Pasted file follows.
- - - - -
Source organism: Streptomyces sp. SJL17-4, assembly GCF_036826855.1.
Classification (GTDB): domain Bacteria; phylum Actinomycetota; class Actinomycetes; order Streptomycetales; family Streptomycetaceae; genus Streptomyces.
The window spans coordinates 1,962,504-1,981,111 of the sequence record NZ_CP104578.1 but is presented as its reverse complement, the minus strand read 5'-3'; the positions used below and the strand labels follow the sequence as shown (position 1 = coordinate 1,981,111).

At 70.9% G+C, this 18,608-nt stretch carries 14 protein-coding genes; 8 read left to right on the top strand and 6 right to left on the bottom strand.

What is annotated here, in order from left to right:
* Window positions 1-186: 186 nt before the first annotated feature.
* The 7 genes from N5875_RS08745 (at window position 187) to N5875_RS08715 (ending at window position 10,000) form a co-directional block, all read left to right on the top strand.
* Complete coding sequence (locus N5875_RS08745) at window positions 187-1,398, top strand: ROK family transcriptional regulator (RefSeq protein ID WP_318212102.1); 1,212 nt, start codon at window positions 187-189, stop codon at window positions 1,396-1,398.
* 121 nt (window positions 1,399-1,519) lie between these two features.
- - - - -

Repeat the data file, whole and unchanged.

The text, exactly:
Source organism: Streptomyces sp. SJL17-4, assembly GCF_036826855.1.
Classification (GTDB): domain Bacteria; phylum Actinomycetota; class Actinomycetes; order Streptomycetales; family Streptomycetaceae; genus Streptomyces.
The window spans coordinates 1,962,504-1,981,111 of the sequence record NZ_CP104578.1 but is presented as its reverse complement, the minus strand read 5'-3'; the positions used below and the strand labels follow the sequence as shown (position 1 = coordinate 1,981,111).

At 70.9% G+C, this 18,608-nt stretch carries 14 protein-coding genes; 8 read left to right on the top strand and 6 right to left on the bottom strand.

What is annotated here, in order from left to right:
* Window positions 1-186: 186 nt before the first annotated feature.
* The 7 genes from N5875_RS08745 (at window position 187) to N5875_RS08715 (ending at window position 10,000) form a co-directional block, all read left to right on the top strand.
* Complete coding sequence (locus N5875_RS08745) at window positions 187-1,398, top strand: ROK family transcriptional regulator (RefSeq protein ID WP_318212102.1); 1,212 nt, start codon at window positions 187-189, stop codon at window positions 1,396-1,398.
* 121 nt (window positions 1,399-1,519) lie between these two features.